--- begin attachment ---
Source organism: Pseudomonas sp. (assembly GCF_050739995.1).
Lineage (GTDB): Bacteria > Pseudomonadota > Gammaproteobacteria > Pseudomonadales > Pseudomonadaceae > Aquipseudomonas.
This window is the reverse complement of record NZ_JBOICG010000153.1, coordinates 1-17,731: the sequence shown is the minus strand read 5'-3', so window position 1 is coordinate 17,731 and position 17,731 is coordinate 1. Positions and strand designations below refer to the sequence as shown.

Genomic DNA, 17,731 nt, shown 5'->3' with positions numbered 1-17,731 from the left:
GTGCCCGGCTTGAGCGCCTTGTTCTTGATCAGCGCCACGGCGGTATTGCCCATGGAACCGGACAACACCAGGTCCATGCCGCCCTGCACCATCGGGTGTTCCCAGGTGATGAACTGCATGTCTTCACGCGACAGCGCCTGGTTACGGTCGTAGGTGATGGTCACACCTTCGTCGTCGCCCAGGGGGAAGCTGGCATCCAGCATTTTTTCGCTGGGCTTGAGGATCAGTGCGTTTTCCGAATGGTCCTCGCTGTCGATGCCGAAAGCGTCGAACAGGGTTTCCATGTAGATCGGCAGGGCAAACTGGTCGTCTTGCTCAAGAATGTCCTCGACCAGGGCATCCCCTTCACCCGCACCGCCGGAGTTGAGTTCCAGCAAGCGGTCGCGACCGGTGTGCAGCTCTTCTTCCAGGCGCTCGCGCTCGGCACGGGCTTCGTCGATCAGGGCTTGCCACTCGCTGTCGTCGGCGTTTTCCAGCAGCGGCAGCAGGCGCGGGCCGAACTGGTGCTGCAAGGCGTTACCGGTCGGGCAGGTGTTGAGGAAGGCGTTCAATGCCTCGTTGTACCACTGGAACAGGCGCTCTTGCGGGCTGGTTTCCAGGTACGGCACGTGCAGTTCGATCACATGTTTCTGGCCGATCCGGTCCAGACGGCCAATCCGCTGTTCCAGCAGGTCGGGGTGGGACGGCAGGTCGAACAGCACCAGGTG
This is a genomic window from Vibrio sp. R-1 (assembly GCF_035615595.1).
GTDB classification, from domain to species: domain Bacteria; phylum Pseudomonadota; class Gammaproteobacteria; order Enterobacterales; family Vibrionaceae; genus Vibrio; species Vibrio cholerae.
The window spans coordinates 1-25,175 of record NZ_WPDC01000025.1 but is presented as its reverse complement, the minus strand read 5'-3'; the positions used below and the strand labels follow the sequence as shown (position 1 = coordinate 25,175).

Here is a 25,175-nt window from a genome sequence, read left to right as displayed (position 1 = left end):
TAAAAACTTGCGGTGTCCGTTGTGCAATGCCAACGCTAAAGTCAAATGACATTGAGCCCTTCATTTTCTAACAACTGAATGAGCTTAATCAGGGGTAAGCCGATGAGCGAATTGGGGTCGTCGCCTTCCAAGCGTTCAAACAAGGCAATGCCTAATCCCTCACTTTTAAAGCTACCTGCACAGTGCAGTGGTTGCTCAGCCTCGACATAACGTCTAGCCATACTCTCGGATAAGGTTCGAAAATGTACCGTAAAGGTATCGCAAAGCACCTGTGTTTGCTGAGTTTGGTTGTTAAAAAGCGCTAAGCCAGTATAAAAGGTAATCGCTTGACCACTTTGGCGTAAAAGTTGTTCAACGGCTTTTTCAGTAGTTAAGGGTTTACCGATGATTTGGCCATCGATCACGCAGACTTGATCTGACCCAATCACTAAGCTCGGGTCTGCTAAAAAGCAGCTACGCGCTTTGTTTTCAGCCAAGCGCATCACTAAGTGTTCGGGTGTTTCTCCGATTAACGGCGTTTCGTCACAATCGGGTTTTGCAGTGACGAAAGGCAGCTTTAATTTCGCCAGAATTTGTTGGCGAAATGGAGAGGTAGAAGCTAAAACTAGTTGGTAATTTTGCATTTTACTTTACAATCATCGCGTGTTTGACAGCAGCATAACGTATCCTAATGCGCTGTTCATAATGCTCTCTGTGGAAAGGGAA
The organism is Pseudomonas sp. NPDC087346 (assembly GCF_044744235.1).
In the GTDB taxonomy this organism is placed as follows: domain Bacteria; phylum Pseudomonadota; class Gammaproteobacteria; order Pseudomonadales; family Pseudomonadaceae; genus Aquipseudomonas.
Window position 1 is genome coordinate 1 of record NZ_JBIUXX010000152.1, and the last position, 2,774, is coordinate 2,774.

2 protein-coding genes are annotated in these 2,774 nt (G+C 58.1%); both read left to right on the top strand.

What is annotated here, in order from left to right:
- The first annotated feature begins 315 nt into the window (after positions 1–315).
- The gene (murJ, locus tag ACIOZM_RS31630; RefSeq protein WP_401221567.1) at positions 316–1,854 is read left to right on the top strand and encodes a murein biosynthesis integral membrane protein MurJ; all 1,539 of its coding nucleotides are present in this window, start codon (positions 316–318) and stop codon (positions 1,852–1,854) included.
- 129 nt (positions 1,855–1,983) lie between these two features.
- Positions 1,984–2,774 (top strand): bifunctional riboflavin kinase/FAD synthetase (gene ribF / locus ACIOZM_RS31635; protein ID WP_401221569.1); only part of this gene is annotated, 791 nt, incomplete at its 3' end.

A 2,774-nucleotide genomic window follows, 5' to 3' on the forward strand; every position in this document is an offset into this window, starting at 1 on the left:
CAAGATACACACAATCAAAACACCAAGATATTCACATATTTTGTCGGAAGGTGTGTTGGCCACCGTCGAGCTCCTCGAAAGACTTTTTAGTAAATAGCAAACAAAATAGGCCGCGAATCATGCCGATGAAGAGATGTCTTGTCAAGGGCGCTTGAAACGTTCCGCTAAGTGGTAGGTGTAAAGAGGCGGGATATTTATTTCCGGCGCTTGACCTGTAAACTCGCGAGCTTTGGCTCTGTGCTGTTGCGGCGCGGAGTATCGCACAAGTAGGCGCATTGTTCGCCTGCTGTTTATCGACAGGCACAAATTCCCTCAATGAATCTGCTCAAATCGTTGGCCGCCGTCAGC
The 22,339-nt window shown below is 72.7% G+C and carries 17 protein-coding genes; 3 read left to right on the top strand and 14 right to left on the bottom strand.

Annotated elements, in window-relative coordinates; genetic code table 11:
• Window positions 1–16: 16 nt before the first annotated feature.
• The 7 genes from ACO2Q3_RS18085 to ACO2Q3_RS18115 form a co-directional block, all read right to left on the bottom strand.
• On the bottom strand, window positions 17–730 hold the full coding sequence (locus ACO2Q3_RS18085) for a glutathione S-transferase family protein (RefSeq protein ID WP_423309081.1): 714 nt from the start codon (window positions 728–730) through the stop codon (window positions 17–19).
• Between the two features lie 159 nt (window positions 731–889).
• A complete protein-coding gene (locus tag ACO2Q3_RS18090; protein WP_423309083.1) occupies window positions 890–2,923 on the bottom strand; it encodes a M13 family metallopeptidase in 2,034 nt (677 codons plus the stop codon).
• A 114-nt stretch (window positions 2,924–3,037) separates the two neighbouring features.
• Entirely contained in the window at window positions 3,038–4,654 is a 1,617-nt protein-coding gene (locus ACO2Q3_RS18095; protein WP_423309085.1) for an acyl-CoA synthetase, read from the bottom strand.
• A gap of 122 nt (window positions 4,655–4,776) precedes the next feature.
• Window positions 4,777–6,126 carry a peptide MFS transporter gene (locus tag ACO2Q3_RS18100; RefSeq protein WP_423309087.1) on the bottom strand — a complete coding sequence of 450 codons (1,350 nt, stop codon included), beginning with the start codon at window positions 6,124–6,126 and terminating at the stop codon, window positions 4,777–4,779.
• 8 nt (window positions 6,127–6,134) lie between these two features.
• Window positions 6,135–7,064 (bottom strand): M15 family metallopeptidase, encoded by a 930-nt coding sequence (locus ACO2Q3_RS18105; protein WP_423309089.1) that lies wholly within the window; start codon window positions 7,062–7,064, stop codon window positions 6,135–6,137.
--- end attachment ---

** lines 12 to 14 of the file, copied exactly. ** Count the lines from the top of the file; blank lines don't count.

In the GTDB taxonomy this organism is placed as follows: domain Bacteria; phylum Pseudomonadota; class Gammaproteobacteria; order Pseudomonadales; family Pseudomonadaceae; genus Aquipseudomonas.
Window position 1 is genome coordinate 1 of record NZ_JBIUXX010000152.1, and the last position, 2,774, is coordinate 2,774.

2 protein-coding genes are annotated in these 2,774 nt (G+C 58.1%); both read left to right on the top strand.